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Understanding the Procedure

 Take your first step. Click here to contact us.The Hip | The Knee | The Shoulder | The Spine

How the Normal Shoulder Works

  • The shoulder is a ball-and-socket joint that enables you to raise, bend and twist your arm. It also lets you move your arm forward, to the side and behind you.
  • In a normal shoulder, the rounded end of the upper arm bone (head of the humerus) glides against the small dish-like socket (glenoid) in the shoulder blade (scapula).
  • These joint surfaces are normally covered with smooth cartilage and allow the shoulder trotate through a greater range of motion than any other joint in the body.

Common Causes of Shoulder Pain and Loss of Shoulder Function

  • Osteoarthritis usually occurs after age 50, often in an individual with a family history of arthritis. The cartilage that cushions the bones of the knee softens and wears away. The bones then rub against each other, causing pain and stiffness.
  • Rheumatoid Arthritis is a disease in which the synovial membrane becomes thickened and inflamed, producing tomuch synovial fluid that over-fills the joint space. This chronic inflammation can damage the cartilage and eventually cause cartilage loss, pain and stiffness.
  • Post-Traumatic Arthritis can follow a serious shoulder injury. A fracture or severe tears of the ligaments may damage the cartilage over time, causing pain and limiting shoulder function.
  • Rotator Cuff tear arthropathy is a combination of severe arthritis and a massive non-reparable rotator cuff tendon tear.
  • Avascular necrosis is a disease resulting from the temporary or permanent loss of the blood supply tthe bones. When it occurs near a joint, it can lead to collapse of the joint surface.
  • Severe fractures

Realistic Expectations about Shoulder Replacement Surgery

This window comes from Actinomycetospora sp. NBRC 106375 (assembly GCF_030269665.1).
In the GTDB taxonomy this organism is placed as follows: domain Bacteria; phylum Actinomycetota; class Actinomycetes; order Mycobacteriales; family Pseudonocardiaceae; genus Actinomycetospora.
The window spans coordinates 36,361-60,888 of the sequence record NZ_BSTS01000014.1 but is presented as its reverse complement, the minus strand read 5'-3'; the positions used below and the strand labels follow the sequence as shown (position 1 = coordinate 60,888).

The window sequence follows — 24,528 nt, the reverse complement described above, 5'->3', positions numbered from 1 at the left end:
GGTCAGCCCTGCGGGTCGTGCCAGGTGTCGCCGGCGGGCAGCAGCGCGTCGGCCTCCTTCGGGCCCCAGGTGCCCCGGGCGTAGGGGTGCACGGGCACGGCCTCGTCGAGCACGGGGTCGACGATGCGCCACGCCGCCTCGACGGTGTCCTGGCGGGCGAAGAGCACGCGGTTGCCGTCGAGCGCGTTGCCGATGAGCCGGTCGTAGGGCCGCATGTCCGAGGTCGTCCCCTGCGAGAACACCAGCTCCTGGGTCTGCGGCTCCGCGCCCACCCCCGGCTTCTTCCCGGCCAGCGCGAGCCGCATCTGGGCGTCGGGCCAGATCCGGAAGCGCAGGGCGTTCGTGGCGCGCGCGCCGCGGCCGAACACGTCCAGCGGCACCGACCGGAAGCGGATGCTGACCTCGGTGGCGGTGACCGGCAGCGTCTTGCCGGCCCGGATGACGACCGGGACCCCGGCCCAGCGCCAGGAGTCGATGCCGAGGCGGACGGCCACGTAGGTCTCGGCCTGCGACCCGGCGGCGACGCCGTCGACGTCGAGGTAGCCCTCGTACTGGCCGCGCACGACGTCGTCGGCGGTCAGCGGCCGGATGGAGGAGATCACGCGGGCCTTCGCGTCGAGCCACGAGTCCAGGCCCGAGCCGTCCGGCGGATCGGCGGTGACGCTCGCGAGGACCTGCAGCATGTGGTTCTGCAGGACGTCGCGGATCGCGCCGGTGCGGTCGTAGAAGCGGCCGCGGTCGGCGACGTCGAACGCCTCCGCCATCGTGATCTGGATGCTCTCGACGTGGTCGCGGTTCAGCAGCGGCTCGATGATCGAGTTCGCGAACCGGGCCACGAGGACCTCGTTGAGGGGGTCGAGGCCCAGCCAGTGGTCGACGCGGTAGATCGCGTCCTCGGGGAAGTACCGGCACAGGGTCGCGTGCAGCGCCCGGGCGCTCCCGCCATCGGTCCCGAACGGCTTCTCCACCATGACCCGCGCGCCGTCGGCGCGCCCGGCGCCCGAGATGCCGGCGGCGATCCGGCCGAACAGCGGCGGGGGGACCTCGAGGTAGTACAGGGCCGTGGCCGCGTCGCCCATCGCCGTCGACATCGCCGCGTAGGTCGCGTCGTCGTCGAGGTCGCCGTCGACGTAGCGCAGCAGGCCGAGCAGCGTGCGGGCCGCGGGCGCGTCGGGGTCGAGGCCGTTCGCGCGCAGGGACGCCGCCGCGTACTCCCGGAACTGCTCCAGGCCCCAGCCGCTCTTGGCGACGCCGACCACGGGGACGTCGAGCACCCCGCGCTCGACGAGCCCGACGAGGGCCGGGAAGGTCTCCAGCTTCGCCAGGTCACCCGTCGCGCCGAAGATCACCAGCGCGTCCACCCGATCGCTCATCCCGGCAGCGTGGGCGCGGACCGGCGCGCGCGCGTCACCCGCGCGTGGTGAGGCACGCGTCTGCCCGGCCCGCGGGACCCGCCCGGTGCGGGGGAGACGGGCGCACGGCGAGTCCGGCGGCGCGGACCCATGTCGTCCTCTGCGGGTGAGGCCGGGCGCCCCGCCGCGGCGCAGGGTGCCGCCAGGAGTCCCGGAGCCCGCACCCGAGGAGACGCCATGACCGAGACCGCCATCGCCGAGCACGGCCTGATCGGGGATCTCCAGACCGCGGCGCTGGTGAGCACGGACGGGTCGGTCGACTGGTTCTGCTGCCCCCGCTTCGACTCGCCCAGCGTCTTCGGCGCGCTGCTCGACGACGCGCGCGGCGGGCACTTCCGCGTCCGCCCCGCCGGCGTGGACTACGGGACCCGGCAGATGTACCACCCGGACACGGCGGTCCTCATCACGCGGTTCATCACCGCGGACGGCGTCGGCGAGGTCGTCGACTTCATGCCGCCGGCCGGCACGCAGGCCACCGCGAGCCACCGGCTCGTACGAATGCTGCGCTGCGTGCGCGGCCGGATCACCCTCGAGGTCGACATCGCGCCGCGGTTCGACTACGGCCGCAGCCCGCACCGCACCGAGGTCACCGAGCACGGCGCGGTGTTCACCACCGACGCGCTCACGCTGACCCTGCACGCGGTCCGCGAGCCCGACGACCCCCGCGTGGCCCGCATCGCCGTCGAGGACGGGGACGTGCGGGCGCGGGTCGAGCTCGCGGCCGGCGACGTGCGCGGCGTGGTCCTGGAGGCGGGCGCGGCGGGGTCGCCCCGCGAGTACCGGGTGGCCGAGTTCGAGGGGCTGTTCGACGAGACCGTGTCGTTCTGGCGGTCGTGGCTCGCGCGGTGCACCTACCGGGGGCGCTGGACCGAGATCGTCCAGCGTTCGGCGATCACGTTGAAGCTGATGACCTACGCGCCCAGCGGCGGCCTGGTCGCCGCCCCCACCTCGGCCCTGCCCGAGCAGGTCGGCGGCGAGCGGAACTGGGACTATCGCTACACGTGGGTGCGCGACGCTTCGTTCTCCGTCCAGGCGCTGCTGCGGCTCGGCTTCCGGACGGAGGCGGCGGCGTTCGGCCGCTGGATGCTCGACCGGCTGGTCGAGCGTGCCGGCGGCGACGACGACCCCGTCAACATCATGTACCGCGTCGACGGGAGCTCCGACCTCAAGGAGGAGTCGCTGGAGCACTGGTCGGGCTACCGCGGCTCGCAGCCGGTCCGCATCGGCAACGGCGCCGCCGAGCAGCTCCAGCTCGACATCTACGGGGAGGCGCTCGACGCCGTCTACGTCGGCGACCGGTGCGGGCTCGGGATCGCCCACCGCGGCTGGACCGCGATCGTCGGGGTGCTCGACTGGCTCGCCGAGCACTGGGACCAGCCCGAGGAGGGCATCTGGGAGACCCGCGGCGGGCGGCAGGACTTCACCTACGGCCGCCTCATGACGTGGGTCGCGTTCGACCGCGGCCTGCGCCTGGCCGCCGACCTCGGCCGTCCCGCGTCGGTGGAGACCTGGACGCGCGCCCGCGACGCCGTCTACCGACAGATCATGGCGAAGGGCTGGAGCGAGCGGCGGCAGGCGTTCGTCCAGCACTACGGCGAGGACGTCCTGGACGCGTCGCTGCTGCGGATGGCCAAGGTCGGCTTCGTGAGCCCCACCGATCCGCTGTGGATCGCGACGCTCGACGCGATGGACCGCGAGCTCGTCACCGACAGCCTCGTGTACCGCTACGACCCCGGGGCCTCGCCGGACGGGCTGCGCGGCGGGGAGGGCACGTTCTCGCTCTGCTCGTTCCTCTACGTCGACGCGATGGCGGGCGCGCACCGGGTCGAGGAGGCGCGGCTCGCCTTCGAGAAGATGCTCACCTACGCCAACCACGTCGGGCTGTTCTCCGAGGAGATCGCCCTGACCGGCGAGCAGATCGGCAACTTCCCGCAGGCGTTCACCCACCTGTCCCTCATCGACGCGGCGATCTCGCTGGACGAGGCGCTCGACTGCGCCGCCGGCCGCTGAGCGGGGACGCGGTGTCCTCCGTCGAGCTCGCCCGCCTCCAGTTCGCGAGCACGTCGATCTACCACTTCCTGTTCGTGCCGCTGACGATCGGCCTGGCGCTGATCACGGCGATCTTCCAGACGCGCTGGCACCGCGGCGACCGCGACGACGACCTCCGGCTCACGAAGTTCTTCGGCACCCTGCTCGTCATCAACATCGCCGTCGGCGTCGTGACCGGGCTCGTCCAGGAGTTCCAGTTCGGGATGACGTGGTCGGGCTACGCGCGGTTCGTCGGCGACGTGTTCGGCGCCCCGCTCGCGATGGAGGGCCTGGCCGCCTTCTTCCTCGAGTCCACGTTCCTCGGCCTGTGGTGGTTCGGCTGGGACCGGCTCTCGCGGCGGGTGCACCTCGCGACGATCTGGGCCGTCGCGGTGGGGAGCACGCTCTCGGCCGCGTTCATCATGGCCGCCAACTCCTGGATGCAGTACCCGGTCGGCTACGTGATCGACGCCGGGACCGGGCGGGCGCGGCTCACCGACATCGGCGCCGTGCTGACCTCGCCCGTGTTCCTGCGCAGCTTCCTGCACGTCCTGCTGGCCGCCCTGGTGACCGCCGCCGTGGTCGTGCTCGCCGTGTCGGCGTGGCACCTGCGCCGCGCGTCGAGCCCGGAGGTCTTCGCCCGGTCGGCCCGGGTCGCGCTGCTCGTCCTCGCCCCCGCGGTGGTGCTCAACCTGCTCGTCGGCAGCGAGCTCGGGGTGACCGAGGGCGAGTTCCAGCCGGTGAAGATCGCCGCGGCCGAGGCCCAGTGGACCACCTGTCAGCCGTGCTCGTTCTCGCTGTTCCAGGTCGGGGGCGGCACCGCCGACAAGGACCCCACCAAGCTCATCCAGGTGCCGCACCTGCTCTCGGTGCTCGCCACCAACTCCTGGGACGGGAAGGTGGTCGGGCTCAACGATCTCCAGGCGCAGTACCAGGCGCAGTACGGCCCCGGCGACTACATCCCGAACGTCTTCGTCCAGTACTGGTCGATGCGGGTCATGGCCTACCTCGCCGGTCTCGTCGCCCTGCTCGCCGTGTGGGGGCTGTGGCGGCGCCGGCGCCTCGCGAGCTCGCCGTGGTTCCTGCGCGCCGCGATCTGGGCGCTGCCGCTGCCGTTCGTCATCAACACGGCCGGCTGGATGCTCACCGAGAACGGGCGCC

• An important factor in deciding whether thave total shoulder replacement surgery is understanding what the procedure can and can't do.
  • More than 90 percent of individuals who under go total shoulder replacement experience a dramatic reduction of pain and a significant improvement in the ability tperform common activities of daily living. But total shoulder replacement won't make you a super-athlete or allow you to do more than you could before you developed arthritis.
  • Following surgery, you will be advised tavoid some types of activity.
  • With normal use and activity, every joint replacement develops some wear in its plastic cushion. Excessive activity or weight may accelerate this normal wear and cause the joint replacement to loosen and become painful. With appropriate activity modification, joint replacements can last for many years.

Surgical Procedure

  • The surgical procedure takes one to two hours depending on the type of replacement. Your orthopaedic surgeon will remove the damaged cartilage and bone, and then positions the new metal and plastic joint surfaces trestore the alignment and function of the shoulder.
  • There are many different types of shoulder replacements and the one your orthopaedist chooses depends on the age and activity level of the patient and the type of arthritis he or she has.
  • Many cases of osteoarthritis require replacement of the ball (humeral head) with a metal implant and resurfacing of the socket (glenoid) with a plastic component.
  • In the case of rotator cuff arthopathy, a reverse shoulder replacement is necessary timprove pain and function. A metal ball is placed on the socket side and the ball of the arm is converted into a socket in this procedure.
  • In the young, active patient bone sparing procedure called a shoulder resurfacing can be performed. This type of procedure preserves and improves function without removing the ball of the arm joint. Additionally, the socket is not resurfaced.
  • Often, nbone cement is used for many of these procedures.
  • After surgery, you will be moved to the recovery room where you will remain for one to two hours while your recovery from anesthesia is monitored. After you awaken fully, you will be taken to your hospital room.
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Touro Infirmary, 1401 Foucher Street, New Orleans, Louisiana 70115
Phone: 504-897-7011 Pencil
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